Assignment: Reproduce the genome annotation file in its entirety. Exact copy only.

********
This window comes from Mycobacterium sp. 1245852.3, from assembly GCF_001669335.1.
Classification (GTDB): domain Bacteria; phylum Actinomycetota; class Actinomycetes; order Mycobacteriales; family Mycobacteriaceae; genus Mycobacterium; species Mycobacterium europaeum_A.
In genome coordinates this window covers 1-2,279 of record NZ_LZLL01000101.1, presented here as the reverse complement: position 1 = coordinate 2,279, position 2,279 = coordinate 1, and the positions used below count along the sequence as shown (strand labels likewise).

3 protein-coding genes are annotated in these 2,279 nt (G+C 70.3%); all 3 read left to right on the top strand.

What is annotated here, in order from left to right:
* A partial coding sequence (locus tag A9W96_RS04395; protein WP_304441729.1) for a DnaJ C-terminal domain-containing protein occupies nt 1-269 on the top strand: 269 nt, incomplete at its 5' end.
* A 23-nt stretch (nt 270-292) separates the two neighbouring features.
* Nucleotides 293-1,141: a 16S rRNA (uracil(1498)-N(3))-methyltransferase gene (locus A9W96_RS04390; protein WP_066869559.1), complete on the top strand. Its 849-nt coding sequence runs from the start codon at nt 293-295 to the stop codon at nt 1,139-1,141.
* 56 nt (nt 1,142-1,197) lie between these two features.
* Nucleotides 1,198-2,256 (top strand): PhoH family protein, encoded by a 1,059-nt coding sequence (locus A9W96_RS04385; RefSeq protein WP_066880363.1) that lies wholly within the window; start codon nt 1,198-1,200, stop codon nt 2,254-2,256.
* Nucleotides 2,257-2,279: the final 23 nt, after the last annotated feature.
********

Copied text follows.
This window comes from Mycobacterium sp. 1245852.3, from assembly GCF_001669335.1.
Classification (GTDB): domain Bacteria; phylum Actinomycetota; class Actinomycetes; order Mycobacteriales; family Mycobacteriaceae; genus Mycobacterium; species Mycobacterium europaeum_A.
In genome coordinates this window covers 1-2,279 of record NZ_LZLL01000101.1, presented here as the reverse complement: position 1 = coordinate 2,279, position 2,279 = coordinate 1, and the positions used below count along the sequence as shown (strand labels likewise).

3 protein-coding genes are annotated in these 2,279 nt (G+C 70.3%); all 3 read left to right on the top strand.

What is annotated here, in order from left to right:
* A partial coding sequence (locus tag A9W96_RS04395; protein WP_304441729.1) for a DnaJ C-terminal domain-containing protein occupies nt 1-269 on the top strand: 269 nt, incomplete at its 5' end.
* A 23-nt stretch (nt 270-292) separates the two neighbouring features.
* Nucleotides 293-1,141: a 16S rRNA (uracil(1498)-N(3))-methyltransferase gene (locus A9W96_RS04390; protein WP_066869559.1), complete on the top strand. Its 849-nt coding sequence runs from the start codon at nt 293-295 to the stop codon at nt 1,139-1,141.
* 56 nt (nt 1,142-1,197) lie between these two features.
* Nucleotides 1,198-2,256 (top strand): PhoH family protein, encoded by a 1,059-nt coding sequence (locus A9W96_RS04385; RefSeq protein WP_066880363.1) that lies wholly within the window; start codon nt 1,198-1,200, stop codon nt 2,254-2,256.
* Nucleotides 2,257-2,279: the final 23 nt, after the last annotated feature.